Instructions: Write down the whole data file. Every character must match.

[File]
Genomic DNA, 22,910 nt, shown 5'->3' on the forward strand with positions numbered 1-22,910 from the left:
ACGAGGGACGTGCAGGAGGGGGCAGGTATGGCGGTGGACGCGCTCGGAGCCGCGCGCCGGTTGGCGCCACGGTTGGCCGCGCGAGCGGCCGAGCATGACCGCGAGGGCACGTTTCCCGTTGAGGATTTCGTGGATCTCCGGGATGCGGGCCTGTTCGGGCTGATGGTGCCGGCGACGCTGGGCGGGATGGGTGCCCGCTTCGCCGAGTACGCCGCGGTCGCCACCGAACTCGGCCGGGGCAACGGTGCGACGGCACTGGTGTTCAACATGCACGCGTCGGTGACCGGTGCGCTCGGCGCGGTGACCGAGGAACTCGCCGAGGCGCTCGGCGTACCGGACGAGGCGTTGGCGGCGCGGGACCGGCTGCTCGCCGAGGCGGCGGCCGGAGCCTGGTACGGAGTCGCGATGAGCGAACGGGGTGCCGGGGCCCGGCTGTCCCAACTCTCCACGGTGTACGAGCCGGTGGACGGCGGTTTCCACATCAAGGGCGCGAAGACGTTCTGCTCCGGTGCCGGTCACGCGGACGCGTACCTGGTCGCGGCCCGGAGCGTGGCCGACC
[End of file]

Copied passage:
Genomic DNA, 22,910 nt, shown 5'->3' on the forward strand with positions numbered 1-22,910 from the left:
ACGAGGGACGTGCAGGAGGGGGCAGGTATGGCGGTGGACGCGCTCGGAGCCGCGCGCCGGTTGGCGCCACGGTTGGCCGCGCGAGCGGCCGAGCATGACCGCGAGGGCACGTTTCCCGTTGAGGATTTCGTGGATCTCCGGGATGCGGGCCTGTTCGGGCTGATGGTGCCGGCGACGCTGGGCGGGATGGGTGCCCGCTTCGCCGAGTACGCCGCGGTCGCCACCGAACTCGGCCGGGGCAACGGTGCGACGGCACTGGTGTTCAACATGCACGCGTCGGTGACCGGTGCGCTCGGCGCGGTGACCGAGGAACTCGCCGAGGCGCTCGGCGTACCGGACGAGGCGTTGGCGGCGCGGGACCGGCTGCTCGCCGAGGCGGCGGCCGGAGCCTGGTACGGAGTCGCGATGAGCGAACGGGGTGCCGGGGCCCGGCTGTCCCAACTCTCCACGGTGTACGAGCCGGTGGACGGCGGTTTCCACATCAAGGGCGCGAAGACGTTCTGCTCCGGTGCCGGTCACGCGGACGCGTACCTGGTCGCGGCCCGGAGCGTGGCCGACC